By traversing miles of enemy infested territory, eluding capture, imprisonment and certain death at the hands of the Afghans to unite with his regent once more in the region of Sindh, some two years after in 1542, just as other loyal commanders and soldiers disheartened by the emperor’s string of misfortunes were beginning to defect for greener pastures.

And then by playing a decisive part in motivating and guiding his disenchanted emperor to the realm of Shah Tahmasp in Persia to seek refuge – and prove his fidelity a second time by upholding his allegiance in the face of Tahmasp’s barbaric threats and later the bribe of the lucrative governorship of present day Azerbaijan, the home of his forefathers, in exchange for disowning the powerless and fugitive Humayun (see Farbound.Net snippet: 15 years of Humayun’s exile on a Google map).

The Humayun-Nama by Gulbadan Begum, a historical account of the Gurkani era that documents minor and important events during the reign of the early emperors makes several mentions of the hardy Bahrulu in regard to the deep loyalty he reserved for Humayun.

In the siege of Champaner in present day Gujarat, India (see Farbound.Net snippet: Wars of Humayun.) Bairam is identified as the fortieth man to climb a rope ladder to assault an impregnable fortress shielding Humayun who is the forty first climber. In Bengal, Bairam is revealed as the commander who brashly and without care to his own life rides hard to reinforce his emperor, narrowly surviving ambush and death at the hands of the Afghans. And in Kabul, as Humayun’s trusted envoy who without fear spends six weeks with his emperor’s hostile half brother, Kamran, negotiating for the latter’s submission. A time during which in an attempt to make the hostile prince honor Humayun’s sealed document as well as Tahmasp’s letter, Bairam is believed to have presented a Quran along with the official documents to force Kamran to rise and respect the offerings.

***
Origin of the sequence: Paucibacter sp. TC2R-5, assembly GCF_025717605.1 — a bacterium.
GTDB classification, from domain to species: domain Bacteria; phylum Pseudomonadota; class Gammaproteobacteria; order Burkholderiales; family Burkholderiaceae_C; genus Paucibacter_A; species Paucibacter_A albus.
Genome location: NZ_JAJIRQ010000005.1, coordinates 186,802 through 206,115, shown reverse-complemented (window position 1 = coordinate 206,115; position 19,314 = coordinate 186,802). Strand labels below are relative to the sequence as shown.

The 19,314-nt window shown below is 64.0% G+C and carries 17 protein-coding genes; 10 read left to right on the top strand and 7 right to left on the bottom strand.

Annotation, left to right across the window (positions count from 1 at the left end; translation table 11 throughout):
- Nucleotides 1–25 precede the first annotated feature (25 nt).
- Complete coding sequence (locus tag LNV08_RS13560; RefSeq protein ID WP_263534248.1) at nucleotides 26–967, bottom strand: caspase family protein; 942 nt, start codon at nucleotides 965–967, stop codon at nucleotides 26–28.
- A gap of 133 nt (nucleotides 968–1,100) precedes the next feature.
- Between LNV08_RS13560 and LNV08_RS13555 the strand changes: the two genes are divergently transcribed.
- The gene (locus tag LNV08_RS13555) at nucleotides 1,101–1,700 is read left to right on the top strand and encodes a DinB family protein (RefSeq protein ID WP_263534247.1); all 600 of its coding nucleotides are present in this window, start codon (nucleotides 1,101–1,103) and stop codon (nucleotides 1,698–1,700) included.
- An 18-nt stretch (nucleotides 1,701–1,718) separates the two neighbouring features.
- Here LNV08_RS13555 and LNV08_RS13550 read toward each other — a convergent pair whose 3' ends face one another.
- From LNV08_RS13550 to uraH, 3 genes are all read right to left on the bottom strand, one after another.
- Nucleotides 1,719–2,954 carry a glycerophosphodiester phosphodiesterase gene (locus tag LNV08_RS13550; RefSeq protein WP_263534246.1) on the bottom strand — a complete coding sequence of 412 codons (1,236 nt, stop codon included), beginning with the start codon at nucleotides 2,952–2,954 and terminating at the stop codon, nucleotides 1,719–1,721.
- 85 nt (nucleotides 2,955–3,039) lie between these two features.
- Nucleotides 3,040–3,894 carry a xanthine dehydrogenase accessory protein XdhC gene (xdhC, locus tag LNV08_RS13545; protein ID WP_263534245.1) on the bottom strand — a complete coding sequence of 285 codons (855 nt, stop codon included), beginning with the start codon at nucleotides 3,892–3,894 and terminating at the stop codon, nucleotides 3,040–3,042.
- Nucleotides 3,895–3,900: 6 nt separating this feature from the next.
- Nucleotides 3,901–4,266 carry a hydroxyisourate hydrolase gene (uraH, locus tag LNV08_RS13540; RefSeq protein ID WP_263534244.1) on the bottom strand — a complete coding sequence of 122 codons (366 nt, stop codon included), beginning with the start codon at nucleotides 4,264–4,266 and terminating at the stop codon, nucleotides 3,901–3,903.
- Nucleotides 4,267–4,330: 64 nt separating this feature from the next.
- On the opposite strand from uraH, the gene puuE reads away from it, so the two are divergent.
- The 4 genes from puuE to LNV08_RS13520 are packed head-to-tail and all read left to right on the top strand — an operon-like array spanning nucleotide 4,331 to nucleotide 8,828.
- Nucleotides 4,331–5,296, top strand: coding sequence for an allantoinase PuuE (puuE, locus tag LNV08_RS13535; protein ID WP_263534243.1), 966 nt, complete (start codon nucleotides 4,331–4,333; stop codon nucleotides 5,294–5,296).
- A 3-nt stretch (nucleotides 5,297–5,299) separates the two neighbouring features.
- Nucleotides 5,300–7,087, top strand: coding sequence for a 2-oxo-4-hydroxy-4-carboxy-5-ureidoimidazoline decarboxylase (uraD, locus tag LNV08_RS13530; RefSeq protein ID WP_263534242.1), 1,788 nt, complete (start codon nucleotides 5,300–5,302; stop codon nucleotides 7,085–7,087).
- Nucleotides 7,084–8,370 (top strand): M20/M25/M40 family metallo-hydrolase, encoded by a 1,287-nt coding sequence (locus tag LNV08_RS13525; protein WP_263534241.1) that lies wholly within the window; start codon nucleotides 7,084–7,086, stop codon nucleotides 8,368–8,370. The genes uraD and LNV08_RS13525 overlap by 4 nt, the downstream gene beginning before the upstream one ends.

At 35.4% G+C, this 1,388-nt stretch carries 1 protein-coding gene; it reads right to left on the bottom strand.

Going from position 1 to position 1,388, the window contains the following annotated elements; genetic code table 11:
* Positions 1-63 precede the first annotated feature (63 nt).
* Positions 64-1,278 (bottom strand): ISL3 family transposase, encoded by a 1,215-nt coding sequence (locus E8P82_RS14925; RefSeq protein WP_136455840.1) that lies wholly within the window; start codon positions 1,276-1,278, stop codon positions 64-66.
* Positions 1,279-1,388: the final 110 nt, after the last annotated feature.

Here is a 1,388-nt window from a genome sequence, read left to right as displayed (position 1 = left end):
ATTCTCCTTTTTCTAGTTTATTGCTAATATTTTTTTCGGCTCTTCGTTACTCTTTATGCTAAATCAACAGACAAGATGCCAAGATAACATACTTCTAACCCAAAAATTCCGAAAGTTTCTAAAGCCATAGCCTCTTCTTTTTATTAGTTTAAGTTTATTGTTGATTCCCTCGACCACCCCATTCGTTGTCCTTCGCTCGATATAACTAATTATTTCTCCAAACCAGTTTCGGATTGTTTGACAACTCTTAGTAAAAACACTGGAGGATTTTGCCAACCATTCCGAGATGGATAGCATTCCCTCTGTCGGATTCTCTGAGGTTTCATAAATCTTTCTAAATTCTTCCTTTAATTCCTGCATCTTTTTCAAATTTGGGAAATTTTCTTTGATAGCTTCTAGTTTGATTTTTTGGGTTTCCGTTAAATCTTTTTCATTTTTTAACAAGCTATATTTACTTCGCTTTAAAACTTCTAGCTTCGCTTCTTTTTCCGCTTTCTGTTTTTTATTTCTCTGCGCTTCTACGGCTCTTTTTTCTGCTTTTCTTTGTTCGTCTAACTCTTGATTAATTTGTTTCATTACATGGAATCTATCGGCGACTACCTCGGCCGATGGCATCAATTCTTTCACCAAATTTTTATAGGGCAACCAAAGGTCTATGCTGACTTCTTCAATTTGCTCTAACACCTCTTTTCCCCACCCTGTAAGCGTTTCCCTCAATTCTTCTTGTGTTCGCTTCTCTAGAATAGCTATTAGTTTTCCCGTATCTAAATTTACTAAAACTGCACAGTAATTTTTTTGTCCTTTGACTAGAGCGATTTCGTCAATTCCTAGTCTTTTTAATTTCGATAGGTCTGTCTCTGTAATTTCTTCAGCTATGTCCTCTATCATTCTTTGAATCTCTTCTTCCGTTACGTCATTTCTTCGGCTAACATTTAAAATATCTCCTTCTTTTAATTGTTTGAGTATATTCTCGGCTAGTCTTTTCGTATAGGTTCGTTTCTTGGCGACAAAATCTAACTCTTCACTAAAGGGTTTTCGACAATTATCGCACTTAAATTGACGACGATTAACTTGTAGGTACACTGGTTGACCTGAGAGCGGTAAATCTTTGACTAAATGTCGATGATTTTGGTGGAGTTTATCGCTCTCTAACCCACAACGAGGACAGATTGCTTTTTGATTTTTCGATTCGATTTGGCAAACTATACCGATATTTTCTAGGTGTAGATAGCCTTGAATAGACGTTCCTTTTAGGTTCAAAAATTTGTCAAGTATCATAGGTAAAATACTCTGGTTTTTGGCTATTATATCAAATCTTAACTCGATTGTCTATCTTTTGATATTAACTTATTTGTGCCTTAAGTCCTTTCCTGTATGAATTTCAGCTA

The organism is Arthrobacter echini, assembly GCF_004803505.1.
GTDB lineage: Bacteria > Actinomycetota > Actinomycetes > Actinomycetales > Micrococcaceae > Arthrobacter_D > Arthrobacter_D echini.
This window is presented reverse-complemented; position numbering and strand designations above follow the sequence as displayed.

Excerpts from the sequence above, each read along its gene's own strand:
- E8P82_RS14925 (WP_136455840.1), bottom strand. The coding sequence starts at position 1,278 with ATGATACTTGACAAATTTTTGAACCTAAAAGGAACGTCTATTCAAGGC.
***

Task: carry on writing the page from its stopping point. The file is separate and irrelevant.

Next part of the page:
After Humayun’s death in 1556, Bairam, appointed as protector, guide and mentor of his son Akbar, and endowed with the additional responsibility of governing the empire till the young emperor came of age to handle the affairs of state on his own, was to play a crucial role in consolidating the Gurkani domain in Hindustan. A period during which he as an older and wiser mentor arranged tutors for the young boy’s education, acquainted him to the ways of warfare and kept him secure from the friction that had existed for centuries between the royalty and nobility, bitterly engaged in outmaneuvering the other for power and control.

His bold decision in rallying a frightened Gurkani army fleeing from the Hindu general Hemu and his calculated gamble of waging a war against a vastly superior Afghan host was to ultimately prove instrumental in gaining the Gurkani’s a fortunate victory in the second battle of Panipat in the winter of 1556, paving the way for them to become a dominant power in the sub continent for the next three centuries. While his efforts in reclaiming back lost provinces and looking after its governance not only strengthened Akbar’s empire by bringing under the crown the regions of Gwalior, Janpura and Lucknow but put in place the basic administrative structure that later emperors would build upon and refine.

But the reign of Akbar too was to bring about the downfall of the loyal soldier at the hands of both the royalty he served and his political opponents eager for his removal from office and bent on tarnishing his meritorious service.